Creative Encounters day for
those who want to explore their
creative side through visual arts,
theatre games, and character and
story development without having to perform.
RG: I’ve been going to a program called
ADDUS. I like the day trips. We went
to a farm and to the Toronto Island for
ice cream. With Pegasus, I tried dragonboat racing. I also volunteer at the World
Association for Christian Communication.
I work in the photocopy room. Over the
summer I volunteered at a food bank at
Woodbine Heights Baptist Church. I also
study Braille and computer keyboarding.
NK: In the fall you are going to be the
newest member of Sol Express. What do
you think that will be like?
RG: They will be teaching me how to be
an actor and maybe different ways to do
drama. Maybe I’ll be acting in a couple of
plays. I am the narrator for a short movie
that they are doing.
NK: I know you have already been to a
few community events and celebrations.
What other fun stuff have you done?
Dancing the River was a
wonderful success. The combined efforts of L’Arche
Daybreak’s Spirit Movers and
L’Arche Toronto’s Sol Express
resulted in an incredible theatrical journey at the Richmond Hill
Centre for Performing Arts. The
original work was part of the
40th Gala Anniversary celebrations for Daybreak, Canada’s first
L’Arche community. Paintings by
community members were auctioned off at the dessert reception
that followed. The artwork from
Toronto was photographed and is
featured in the L’Arche Toronto
calendar for 2010. Check out the
back page to see how you can
RG: I went and listened to the orchestra at
Roy Thompson Hall. I went to the Blue Jays
game one day.
NK: So community life sounds pretty good
so far. Is there anything that has been hard
RG: I could say that living with more people, and living with some real characters, has
been an adjustment for me. Sharing a bathroom in the morning rush with other people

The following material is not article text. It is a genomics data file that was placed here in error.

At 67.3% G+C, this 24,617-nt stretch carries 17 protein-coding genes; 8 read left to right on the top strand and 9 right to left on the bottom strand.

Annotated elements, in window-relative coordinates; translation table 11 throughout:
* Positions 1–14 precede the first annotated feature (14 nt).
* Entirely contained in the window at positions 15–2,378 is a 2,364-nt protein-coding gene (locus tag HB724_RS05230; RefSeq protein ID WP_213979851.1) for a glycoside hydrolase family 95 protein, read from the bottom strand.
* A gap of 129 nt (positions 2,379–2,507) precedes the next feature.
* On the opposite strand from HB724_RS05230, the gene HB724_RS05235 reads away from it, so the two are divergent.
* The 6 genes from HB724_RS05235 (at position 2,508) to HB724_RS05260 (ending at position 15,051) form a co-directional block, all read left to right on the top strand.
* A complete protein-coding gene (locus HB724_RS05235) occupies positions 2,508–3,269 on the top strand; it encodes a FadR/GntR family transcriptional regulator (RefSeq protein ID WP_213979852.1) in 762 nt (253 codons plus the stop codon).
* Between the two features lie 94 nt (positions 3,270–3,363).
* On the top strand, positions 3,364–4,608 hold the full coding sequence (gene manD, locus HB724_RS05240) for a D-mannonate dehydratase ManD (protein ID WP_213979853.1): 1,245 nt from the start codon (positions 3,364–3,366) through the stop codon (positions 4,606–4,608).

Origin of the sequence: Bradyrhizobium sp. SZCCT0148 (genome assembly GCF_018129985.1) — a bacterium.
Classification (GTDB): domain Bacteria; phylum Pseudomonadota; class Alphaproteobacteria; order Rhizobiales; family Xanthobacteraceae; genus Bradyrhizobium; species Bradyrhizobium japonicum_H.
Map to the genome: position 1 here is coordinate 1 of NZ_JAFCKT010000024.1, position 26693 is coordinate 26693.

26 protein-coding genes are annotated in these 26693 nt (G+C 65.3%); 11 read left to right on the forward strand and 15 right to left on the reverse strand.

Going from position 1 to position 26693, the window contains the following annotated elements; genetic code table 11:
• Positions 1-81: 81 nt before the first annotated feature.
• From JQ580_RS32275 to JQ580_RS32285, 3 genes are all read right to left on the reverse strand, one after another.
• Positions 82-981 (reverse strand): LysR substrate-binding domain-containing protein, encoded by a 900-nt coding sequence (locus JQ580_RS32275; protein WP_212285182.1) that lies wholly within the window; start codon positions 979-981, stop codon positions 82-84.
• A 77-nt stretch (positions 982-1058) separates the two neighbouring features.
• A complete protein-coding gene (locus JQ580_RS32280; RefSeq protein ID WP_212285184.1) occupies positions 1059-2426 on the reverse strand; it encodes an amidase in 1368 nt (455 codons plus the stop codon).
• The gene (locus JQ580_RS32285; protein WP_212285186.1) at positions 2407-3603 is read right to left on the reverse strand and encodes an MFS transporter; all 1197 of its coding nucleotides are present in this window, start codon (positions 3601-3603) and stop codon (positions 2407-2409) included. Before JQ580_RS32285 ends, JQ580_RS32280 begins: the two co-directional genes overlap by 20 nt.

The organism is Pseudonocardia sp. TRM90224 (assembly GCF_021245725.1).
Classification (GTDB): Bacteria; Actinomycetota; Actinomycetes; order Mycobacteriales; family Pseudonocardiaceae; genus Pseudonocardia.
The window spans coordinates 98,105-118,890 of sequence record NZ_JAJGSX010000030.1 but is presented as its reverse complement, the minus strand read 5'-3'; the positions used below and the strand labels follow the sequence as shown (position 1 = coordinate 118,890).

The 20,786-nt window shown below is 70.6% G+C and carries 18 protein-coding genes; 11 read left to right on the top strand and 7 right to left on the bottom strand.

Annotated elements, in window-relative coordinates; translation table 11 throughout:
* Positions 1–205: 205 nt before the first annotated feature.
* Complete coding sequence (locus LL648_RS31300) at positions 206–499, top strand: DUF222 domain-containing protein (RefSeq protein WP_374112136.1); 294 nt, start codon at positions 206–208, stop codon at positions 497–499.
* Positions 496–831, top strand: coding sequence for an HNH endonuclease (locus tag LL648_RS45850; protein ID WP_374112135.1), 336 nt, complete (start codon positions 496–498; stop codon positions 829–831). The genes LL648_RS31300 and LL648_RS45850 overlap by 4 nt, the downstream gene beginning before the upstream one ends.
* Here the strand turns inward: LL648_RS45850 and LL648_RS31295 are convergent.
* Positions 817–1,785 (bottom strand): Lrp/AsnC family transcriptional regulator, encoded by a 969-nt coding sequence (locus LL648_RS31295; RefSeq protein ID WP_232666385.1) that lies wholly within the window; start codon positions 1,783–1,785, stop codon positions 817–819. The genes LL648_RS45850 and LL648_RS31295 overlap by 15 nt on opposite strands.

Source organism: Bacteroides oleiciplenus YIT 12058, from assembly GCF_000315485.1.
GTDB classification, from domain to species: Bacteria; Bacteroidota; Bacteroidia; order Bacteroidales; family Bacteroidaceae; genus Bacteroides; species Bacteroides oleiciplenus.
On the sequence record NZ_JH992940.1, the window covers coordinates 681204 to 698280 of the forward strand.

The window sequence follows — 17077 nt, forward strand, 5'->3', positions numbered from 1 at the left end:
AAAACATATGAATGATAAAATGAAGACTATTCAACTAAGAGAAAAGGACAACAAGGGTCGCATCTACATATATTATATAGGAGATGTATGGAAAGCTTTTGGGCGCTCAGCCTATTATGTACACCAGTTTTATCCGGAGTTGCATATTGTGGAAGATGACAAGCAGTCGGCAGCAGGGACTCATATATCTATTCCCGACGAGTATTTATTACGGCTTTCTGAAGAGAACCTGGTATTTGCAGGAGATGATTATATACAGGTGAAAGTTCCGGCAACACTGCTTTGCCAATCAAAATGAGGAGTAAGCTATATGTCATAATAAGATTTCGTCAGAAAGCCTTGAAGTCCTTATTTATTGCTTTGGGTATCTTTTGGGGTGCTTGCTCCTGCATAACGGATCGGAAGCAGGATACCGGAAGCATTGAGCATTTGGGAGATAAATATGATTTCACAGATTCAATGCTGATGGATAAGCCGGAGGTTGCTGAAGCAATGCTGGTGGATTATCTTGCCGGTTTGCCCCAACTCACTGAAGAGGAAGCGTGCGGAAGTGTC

has been a bit of an adjustment.
NK: What was your technique for getting to
know so many people? Any tips?
RG: Just laughing a lot with people and
asking people what their name is and being
welcoming and knowing at least one activity
that they like to do. I’ve gotten to know a lot
of people in the L’Arche community because
they’re nice and they have shown a lot of
interest in getting to know someone new.
NK: Anything else that you want to say?
RG: No. There isn’t anything else that I
would like to talk about.
Learning to be taught
A reflection by Jean Vanier
In L'Arche, assistants discover that they are
called to announce good news to people
in need and to reveal to them the immense
love God has for them. Sometimes these
assistants truly lead people with a disabilty
over the threshold and into faith. But once
over the threshold, people with a disability
truly lead the assistants deeper into faith;
they become our teachers.
Jean Vanier, Community and Growth
Chris Butler celebrated his
30th birthday on June 30 with
a movie theatre theme night at
the Gathering Place. He loved
the popcorn machine. The party
decorations rivaled any red carpet film festival.
Michael Ross celebrated his
40th birthday on August 14 with
a carnival in the driveway of
Greenwood House. It was an
afternoon filled with games, face
painting and a BBQ.
Jillian Roberts’ 50th birthday
celebration was highlighted by
an icecream sundae party on
September 19. Fifty years and a
choice of 50 different toppings.
Community Wish List
Dinner set for 12.........................$200
Twin bed sheets..........................$200
Living room chairs.................. $1,200
Don't forget you can also donate securities
without having to pay capital gains tax.
For more information please contact
at L'Arche Toronto 416-406-2869 ext 26